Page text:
The DCEU recently took its first stab at the multiverse with its recently released movie The Flash. Drawing upon elements from the comics storyline Flashpoint, the film has Barry Allen going back in time to save his mother from being murdered. By messing with the past, he alters the future in unexpected ways, leading to some surprises.
Spoilers ahead for DC Studios' The Flash movie.
In the movie, we see past actors from DC comic roles reappear. Some of these reappearances were expected, including Batmen played by Ben Affleck and Bruce Wayne, while others were unexpected. In a big scene where multiverses collide, we catch a glimpse of various versions of Superman, Batman, Supergirl, and The Flash that have appeared on-screen in the past. One cameo in particular stood out. Probably because the movie with this Superman was never made.
Emerging from one world was Nicolas Cage dressed as the Man of Steel, calling back to a legendary story of the superhero movie sphere. The journey of the unproduced Superman Lives is quite the tale in itself, one that was told in the 2015 documentary, The Death of Superman Lives: What Happened? and that we'll unpack a bit in this article. If Cage's appearance in The Flash sparked your curiosity and you want to know more, here's some information on Superman Lives.
The Superman Lives scene in The Flash
During a sequence where we catch glimpses of many different multiverses, we zoom in on a seemingly frozen planet with a long-haired man wearing a unique Superman suit stares down a giant spider. The individual turns around to reveal himself to be, if you can look past the awkward CGI, Nicolas Cage.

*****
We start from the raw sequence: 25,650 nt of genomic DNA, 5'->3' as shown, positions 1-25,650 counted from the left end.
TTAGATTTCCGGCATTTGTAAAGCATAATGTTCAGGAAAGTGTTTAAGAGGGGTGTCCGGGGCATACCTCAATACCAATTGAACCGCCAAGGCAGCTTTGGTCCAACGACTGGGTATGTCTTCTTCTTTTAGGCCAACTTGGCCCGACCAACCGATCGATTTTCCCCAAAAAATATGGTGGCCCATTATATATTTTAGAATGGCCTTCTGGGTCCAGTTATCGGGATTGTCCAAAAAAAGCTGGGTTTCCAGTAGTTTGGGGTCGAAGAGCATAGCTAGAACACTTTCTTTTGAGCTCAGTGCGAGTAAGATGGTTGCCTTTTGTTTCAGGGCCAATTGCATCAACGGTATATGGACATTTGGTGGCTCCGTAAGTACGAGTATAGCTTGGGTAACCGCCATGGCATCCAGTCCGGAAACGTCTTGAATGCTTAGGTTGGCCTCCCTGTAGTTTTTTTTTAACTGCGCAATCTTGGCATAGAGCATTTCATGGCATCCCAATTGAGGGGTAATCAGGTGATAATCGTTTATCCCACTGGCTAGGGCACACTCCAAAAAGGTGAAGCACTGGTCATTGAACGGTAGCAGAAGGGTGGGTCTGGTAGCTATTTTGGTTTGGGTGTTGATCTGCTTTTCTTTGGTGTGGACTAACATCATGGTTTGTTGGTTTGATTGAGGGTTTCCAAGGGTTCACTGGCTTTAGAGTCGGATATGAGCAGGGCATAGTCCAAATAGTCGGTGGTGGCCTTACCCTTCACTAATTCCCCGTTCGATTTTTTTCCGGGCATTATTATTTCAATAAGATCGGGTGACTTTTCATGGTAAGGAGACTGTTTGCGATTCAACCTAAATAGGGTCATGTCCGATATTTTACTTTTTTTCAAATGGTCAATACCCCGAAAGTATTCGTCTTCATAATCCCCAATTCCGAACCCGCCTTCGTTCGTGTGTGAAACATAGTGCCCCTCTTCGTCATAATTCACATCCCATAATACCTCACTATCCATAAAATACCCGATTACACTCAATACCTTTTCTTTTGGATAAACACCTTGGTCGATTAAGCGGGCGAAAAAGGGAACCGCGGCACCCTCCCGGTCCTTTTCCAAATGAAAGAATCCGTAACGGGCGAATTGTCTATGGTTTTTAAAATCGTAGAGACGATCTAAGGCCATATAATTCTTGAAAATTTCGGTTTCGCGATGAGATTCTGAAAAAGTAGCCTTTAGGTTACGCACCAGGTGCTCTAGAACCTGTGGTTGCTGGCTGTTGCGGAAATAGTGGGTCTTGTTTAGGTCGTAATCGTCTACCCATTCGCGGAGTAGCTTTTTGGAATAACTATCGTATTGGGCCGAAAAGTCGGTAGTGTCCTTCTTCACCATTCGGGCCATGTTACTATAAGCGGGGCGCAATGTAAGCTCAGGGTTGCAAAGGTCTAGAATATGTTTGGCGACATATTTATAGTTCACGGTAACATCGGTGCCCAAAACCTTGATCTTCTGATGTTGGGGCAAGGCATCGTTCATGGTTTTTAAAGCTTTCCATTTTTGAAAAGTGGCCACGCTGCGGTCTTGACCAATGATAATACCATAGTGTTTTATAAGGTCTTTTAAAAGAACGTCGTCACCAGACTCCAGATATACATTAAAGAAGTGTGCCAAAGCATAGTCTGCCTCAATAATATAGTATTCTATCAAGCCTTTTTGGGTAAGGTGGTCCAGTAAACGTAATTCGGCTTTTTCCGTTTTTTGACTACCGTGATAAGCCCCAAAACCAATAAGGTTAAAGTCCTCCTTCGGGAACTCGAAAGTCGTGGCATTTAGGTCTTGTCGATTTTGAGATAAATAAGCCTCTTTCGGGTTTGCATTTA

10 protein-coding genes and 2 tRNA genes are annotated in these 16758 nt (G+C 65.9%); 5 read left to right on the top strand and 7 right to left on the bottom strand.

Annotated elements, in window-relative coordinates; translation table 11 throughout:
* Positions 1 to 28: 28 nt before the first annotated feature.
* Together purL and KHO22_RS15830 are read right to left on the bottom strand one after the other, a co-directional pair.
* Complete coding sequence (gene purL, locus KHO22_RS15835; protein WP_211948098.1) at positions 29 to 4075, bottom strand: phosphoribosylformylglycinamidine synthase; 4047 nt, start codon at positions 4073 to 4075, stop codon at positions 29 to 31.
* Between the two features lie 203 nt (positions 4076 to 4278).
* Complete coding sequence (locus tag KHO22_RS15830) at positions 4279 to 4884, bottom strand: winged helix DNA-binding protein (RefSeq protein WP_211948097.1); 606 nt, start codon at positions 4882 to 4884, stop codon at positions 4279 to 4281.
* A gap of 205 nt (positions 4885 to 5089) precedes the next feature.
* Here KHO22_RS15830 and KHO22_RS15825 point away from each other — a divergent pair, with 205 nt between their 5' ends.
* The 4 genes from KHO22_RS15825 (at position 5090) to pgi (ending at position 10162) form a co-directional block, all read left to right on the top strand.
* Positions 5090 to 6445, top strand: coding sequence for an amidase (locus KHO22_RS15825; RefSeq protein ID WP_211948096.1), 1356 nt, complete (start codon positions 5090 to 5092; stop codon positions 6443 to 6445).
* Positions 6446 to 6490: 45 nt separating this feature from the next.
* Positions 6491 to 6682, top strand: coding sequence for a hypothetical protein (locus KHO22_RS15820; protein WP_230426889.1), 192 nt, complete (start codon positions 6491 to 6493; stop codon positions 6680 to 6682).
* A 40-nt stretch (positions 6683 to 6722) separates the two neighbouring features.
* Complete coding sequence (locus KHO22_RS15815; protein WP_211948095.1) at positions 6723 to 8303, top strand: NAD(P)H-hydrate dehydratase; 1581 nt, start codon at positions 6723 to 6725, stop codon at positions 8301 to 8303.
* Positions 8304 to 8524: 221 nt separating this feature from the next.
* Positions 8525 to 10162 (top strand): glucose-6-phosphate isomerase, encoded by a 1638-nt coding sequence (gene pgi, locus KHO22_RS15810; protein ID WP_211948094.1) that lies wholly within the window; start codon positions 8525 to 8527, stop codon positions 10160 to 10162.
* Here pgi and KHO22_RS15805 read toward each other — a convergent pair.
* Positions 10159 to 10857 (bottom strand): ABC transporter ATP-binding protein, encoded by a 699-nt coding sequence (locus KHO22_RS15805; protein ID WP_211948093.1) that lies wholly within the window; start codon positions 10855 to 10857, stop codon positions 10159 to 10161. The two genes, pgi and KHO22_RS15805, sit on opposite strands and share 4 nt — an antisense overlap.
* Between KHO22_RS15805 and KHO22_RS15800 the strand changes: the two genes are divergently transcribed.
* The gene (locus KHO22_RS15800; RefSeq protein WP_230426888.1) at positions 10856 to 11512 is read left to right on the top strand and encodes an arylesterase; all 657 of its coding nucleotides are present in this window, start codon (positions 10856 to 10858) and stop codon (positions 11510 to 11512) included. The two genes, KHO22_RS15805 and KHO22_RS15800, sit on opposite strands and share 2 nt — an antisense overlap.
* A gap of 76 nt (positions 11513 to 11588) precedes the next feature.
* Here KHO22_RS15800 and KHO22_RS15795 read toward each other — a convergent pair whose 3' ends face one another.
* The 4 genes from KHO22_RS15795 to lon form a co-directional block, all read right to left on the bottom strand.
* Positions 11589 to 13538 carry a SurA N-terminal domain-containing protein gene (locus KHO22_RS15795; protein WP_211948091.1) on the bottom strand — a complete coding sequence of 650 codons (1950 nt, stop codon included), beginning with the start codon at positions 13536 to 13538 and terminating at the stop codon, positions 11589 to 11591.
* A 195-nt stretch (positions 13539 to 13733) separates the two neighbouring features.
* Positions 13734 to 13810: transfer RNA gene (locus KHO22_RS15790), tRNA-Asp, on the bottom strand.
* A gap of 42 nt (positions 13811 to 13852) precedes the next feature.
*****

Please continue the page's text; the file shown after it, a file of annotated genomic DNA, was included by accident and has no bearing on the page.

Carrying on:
A spider isn't the big threat you'd expect Superman to encounter, but if you're a fan of Kevin Smith or have heard him tell stories about the Superman movie that never was, this scene is straight out of Superman Lives. Smith has toured the United States for years sharing this personal anecdote about writing the script for the unmade Superman film. It was even recorded in An Evening with Kevin Smith, which documented several of his Q&As at college campuses in 2001 and 2002. In this story, Smith recalls a meeting he took with producer Jon Peters who shared specific conditions he wanted for Superman Lives. One was that Smith include a giant battle between Superman and a giant spider in the third act.
Who knows how much of Smith's accounts are exaggerated for entertainment and how much is close to the truth. Peters would refute some of Smith's details, but in the Death of Superman Lives documentary, he did discuss the giant spider idea, at least confirming that part of the story. Coincidentally, a few years after Smith was commissioned to write the Superman script, Peters produced the movie Wild Wild West, which did involve the use of a giant mechanical spider in a battle in the final act.
The Superman Lives origin
Even prior to Superman Lives, Warner Bros. was interested in developing a new film following the success of the comic storyline, Death of Superman. In 1995, they hired Jon Peters as a producer, who would enlist writer Jonathan Lemkin to write the script. At the time, Lemkin had predominantly worked in television on shows including Hill Street Blues, 21 Jump Street, and Beverly Hills 90210.